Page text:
I hope you are having a pleasant week. It is forecast to be a cooler week here, which is a delight to me. I went to visit my parents yesterday and shared such a peaceful ride on their pontoon boat for a lovely evening. What a blessing to spend time with family surrounded by the beauty of God's creation.
Today, I have a Technique Tuesday Tutorial for you. I have had many kind words on my Corrugated Butterflies, so I thought I would share the steps in creating them. They are actually quite easy to make.
Here are three I've created. You can see that depending on how you paint, ink, and embellish these sweet butterflies you can get very different looks to go with any color scheme and scrappy style.
Corrugated Butterfly Tutorial
*Big Shot or other die cutting machine
*Tim Holtz Alterations Movers and Shapers Mini Butterflies or other butterfly shaped heavy die that will cut through corrugated cardboard
*Tim Holtz Alterations Base Tray
*Donna Salazar Zutter Corrugated Board. You can also use scrap packaging cardboard, however be sure to spritz it with some acid free product, and Donna's corrugated board is so easy to use since it is designed for the top layer to release from the corrugated inside easily.
*Coloring products like acrylic paint, Distress Ink, Smooch Spritz are my favorites, but anything you have on hand should work
*If using acrylic paint, a foam brush works better than a regular bristle paint brush
*Something to created antenna - thread covered floral wire and flower stamens are my favorites
*Glossy Accents or other fast drying glue
Step One ~ Cut Butterflies
Cut small rectangles of your corrugated board the size of your butterfly die(s). If using the movers and shapers dies, place the butterfly dies in the mover and shapers base tray, place the corrugated board on top of the dies, sandwich between the clear cutting plates and roll through your die cut machine to cut.
Here is what it will look like before sandwiching between the plates:
Then after it has been run through your machine:
Step Three ~ Reveal the Corrugation
Remove the top liner paper to reveal the corrugation below. If you are using Donna's Zutter Corrugated Board, you can remove it in one piece and save the shape for another project!! When you remove the liner, little bits and pieces of it will be stuck to the corrugation - I like to leave some of this for the added texture and grunginess that it adds.
Step Four ~ Painted Peaks
When going for a more delicate, girly look, I like to lighten up the corrugated bord with a lighter color. If you are going for a darker, grungier look you could use a darker paint or skip this step entirely.
For this example I will start by painting the "peaks" of the corrugated board with some antique white acrylic paint. I like to paint just the peak, allowing the natural color of the corrugation to be visible down in the valley of the corrugation. From some trial and error, I've found that a foam brush works best to achieve this effect. I place a small spot of paint on my craft mat and brush some paint across the mat so I only have a small amount of paint on the foam brush. (If you have too much paint on the foam, it will still drip down into the valleys.)
You can see what I mean in this photo.
(Excuse my mat - it was cleaned, but my well loved and used craft mat is quite stained.)
Now that you have the paint on your foam brush, use a light hand to brush just the peaks of your butterflies. I do like a little paint in the "valleys" right at the very edge, so I go back and hit the very edges of the valleys with a bit of paint as well.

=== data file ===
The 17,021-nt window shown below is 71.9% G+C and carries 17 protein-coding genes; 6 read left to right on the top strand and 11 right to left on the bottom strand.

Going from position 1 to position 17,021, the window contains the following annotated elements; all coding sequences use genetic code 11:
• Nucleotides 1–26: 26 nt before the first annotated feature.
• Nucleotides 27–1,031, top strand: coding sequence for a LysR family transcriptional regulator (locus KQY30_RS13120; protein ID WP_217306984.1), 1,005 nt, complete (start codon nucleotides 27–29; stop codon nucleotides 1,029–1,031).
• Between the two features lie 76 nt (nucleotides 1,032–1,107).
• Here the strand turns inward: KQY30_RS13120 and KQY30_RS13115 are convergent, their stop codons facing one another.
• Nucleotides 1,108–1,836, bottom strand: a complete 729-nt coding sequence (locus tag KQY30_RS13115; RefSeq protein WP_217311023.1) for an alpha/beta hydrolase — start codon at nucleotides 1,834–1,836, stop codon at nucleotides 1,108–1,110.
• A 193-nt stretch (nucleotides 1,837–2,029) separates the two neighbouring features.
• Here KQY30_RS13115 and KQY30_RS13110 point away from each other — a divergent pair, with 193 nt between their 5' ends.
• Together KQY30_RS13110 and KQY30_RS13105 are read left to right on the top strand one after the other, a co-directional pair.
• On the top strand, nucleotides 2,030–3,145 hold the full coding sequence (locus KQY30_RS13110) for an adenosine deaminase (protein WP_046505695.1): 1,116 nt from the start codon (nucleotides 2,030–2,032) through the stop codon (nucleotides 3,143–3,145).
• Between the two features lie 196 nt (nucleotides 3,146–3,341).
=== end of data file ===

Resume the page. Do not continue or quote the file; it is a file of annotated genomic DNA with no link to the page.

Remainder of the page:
Here are my painted butterflies:
Step Five ~ Inking/Misting
Ink your edges to coordinate with your project. I like to used Distress Inks and usually apply several to achieve the desired color. Also applying several colors can add depth and dimension. Really though, you can go wild here if you want inking, painting, misting . . . the entire butterfly as in my first example at the top of my post with the rusty tones.
Here is my example with just the edges inked using a combination of purples and brown:
Step Six ~ Antenna
I like to add some kind of antenna to my butterflies. My two favorite materials to use are flower stamens or thread covered wire from the floral department. Today I am using the floral wire. Simply cut off a small length - double the body height plus enough for the two antenna. Fold in half and curl the ends - I use a pair of round tip jewelry pliers, but you could curl them around a toothpick, hole piercer, or any other small round object. Use glossy accents or other fast drying glue to adhere them to the back of the butterfly. You might notice that I had green wrapped floral wire in my supply photo - I simply inked them with walnut stain Distress Ink.
The really easy peasy way to add antenna is to pick up a pack of stamens from the floral department, fold them in half or if too long, trim them down to the right length and glue them to the back. My third example at the top of this post shows an example done with stamens.
I like to add small pearls or rhinestones down the body of the butterfly to finish it off. If you don't have the right color, a bit of alcohol ink will transform them to a color that will be just right.
Here are the finished butterflies ready for my next project.
I hope you have enjoyed this tutorial and will give it a try. If you do, I'd be delighted for you to leave a comment and a link so I can hop over and see your creations.
Now for a bit of sweet news. My Beautiful Life layout of our dog, Ellie, was selected as the top entry at the Scrapping Everyday Miracles challenge to scrap with the theme Created Beauty. And yes, it has one of my Corrugated Butterflies!! What a sweet challenge site encouraging us to find the blessings God gives us in our everyday lives and to scrap them. Be sure to stop by their blog and check out their wonderful site and challenges.
Thanks for stopping by!! I treasure your comments.
~ Blessings ~